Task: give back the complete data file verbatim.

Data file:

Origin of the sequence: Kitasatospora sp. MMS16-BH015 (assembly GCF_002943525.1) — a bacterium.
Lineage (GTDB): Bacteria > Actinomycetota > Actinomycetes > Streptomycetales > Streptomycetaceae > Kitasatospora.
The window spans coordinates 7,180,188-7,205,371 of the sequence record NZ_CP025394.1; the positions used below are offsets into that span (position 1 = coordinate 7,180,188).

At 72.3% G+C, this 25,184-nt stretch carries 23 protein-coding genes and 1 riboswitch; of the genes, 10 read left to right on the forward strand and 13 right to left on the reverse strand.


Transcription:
Origin of the sequence: Kitasatospora sp. MMS16-BH015 (assembly GCF_002943525.1) — a bacterium.
Lineage (GTDB): Bacteria > Actinomycetota > Actinomycetes > Streptomycetales > Streptomycetaceae > Kitasatospora.
The window spans coordinates 7,180,188-7,205,371 of the sequence record NZ_CP025394.1; the positions used below are offsets into that span (position 1 = coordinate 7,180,188).

At 72.3% G+C, this 25,184-nt stretch carries 23 protein-coding genes and 1 riboswitch; of the genes, 10 read left to right on the forward strand and 13 right to left on the reverse strand.